Saturday, April 18, 2015

plain dress

At WGYF 2005 there was a special interest group about plain dress and it's place in modern Quakerism. Had I been a participant rather than the somewhat preoccupied administrator I would've gone to it. I did manage to get a few interesting conversations with those who had been though and it has since been a topic that rumbles around in the background for me and occasionally prompts further change in how I approach the issue.

Whilst there are still some Friends who wear traditional 'plain dress' mostly in the USA (think Amish style clothing and that is close enough, oh and 'dress' means how one dresses rather than just an item one wears!), there are many more who have adapted what it means for them and typical of modern Quakerism, they've made it their own. So for some it might mean only wearing certain colours such as green, or black & white; for others just buying secondhand clothing; or having a small wardrobe of garments that all go with each other; or just buying a few good quality items and making sure they last; only buying fair trade/handmade/tailor made/made in their home country items etc.

Going through Thailand to Burma with my uncle Jack in 2004 to visit refugee camps full Burmese refugees coupled with the fact that for three months I'd lived out of a rucksack made me totally re-evaluate my possessions when I got home, and how much I actually needed to get by. One village headman of a community of displaced people we met only had the clothes he stood up in, and Jack was pretty sure it was the same t-shirt he'd been wearing three years earlier when he'd last been there. It made the amount of clothing I had back in the UK seem obscene.

Several clearouts and eighteen months later I emigrated. There's nothing like drastically relocating to effectively change your shopping habits! There's also nothing quite like having a fixed amount of money to last an indefinite amount of time to make me more prudent with it either. Want didn't have a hope, need took precedence.

For the first few years I treated myself to one good quality merino top each year from the sales bought with my birthday/christmas money. Over the years that broadened to include other things I needed to replace, such as finally buying some new jeans that actually fit well rather than just working my way through various pairs of 'near enough' ones from op/charity shops, each time getting a good lasting item - it had to be fairly plain from a certain range of colours so it would go with more things I already had, of a cut that I'd be prepared to wear for years, physically durable and preferably something that could be mended easily, or re-soled when it came to footwear.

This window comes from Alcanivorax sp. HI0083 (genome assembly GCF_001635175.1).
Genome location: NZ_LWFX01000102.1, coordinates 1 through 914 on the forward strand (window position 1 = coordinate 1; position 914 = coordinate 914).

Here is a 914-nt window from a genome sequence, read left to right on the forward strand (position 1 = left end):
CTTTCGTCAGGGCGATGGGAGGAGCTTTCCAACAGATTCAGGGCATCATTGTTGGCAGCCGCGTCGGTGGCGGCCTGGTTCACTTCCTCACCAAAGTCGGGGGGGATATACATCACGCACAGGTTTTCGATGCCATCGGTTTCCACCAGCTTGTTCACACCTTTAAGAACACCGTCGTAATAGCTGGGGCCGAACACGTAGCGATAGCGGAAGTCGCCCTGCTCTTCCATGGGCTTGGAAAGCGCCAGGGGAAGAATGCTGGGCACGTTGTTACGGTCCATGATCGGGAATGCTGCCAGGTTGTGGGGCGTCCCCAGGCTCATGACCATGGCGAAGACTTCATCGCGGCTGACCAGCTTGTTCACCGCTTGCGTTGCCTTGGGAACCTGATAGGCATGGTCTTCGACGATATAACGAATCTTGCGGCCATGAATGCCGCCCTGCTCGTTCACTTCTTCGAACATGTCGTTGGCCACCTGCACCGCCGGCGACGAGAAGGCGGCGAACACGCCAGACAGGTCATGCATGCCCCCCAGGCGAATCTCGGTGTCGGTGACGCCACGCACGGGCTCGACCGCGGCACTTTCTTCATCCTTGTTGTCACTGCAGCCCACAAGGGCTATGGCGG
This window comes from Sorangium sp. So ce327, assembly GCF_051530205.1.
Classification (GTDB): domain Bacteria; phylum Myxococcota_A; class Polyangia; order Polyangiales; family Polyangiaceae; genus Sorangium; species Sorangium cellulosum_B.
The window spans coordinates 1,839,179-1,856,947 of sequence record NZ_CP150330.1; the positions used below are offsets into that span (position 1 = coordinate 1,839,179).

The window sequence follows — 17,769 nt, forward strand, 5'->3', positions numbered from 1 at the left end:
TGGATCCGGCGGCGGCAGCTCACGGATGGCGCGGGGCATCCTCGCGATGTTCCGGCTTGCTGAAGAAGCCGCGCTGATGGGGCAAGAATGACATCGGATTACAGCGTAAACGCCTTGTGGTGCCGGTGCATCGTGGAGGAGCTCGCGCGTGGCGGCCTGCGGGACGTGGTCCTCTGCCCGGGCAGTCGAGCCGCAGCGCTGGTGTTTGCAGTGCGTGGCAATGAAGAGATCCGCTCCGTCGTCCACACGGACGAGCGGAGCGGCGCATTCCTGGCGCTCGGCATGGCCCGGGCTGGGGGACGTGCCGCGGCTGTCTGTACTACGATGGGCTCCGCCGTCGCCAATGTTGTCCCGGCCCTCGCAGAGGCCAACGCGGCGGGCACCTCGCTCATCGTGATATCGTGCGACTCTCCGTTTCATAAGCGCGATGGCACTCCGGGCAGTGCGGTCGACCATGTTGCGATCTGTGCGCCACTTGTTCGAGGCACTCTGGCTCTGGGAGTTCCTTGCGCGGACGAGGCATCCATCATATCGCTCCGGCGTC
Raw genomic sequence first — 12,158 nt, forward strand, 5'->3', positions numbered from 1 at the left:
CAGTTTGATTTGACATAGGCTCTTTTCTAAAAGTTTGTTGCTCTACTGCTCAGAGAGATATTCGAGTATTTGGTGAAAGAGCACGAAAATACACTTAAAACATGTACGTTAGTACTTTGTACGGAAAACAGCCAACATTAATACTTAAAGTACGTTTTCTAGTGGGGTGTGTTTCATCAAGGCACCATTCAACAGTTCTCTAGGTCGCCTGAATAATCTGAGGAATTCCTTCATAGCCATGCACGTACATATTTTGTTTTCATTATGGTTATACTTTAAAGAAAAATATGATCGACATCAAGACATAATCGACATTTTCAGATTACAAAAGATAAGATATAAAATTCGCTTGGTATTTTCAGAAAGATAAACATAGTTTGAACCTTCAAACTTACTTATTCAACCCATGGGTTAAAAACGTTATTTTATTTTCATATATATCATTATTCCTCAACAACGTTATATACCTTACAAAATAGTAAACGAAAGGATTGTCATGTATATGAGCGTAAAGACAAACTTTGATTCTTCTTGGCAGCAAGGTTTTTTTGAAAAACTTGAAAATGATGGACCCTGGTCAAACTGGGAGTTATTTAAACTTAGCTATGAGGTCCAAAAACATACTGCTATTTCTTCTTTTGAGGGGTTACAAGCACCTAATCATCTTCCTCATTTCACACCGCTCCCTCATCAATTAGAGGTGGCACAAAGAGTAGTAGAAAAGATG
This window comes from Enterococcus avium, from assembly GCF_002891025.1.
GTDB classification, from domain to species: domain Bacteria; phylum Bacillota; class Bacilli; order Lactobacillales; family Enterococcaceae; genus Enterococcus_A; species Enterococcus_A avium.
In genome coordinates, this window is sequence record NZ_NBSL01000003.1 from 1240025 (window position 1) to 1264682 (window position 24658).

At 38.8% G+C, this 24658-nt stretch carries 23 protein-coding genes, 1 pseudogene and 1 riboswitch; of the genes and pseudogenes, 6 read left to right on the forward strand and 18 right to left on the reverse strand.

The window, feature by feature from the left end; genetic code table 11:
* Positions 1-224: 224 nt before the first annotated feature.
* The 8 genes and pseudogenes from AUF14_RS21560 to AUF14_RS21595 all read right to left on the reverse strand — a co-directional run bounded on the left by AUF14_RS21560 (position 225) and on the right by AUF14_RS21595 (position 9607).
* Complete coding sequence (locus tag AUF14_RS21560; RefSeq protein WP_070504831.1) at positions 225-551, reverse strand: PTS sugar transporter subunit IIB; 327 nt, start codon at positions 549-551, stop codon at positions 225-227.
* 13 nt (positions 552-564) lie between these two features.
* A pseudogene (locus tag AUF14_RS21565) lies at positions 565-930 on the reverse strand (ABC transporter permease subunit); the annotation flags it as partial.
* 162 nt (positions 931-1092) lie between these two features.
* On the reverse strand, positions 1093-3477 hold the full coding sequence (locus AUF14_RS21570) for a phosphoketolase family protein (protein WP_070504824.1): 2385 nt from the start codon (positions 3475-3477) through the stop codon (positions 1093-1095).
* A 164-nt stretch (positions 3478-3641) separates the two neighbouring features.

For many years, dating back long before I went went travelling in 2004, I'd had a 'something comes in, something goes out' policy when it came to clothes, and often took more to the charity shop than I'd brought home (and only once came close to buying back something I'd donated!). That policy has continued, and once I stopped needing a set of 'play clothes' for wearing to kindergarten I've cut back my wardrobe even more. I end up wearing more different clothes these days as now as I can see what is there far more easily!

As I was in the process of consigning several former kindergarten tops to the recycling pile (to be repurposed through crafting etc) and thinking about clothes, I spotted a challenge on a local 'green issues' Facebook page I get notifications from - someone was challenging herself to buy only secondhand clothes this year with the exception of underwear, did anyone want to join her? By now I'd heard a couple of friends say that this was what they did already so I figured that given I had a clean slate on that score so far this year (having only bought underwear new) why not, I'd give it a go.

In many ways this is an easy year for me to do this. In relatively recent years I've replaced my winter coat, winter boots, several tops, and most pairs of trousers/jeans with ones that will hopefully last me for years. I've been making quite a few of my clothes for some years now and especially over the last two years I've generally tried to use what cloth I already have rather than go out to buy new. I've yet to decide where making things fits in the current scheme - remodelling things I have and using cloth I already have or buy from op shops I think is safely within the scope of the challenge as it is based on not consuming new stuff. It does mean though the roll neck merino tunic I'd been planning to make became a dilemma as I hadn't yet bought the fabric! Darn it... ah well, chances are I wouldn't have gotten around to it until next year anyway... I'll just put the pattern to one side, do the challenge as it stands this year and then set my own guidelines for the future.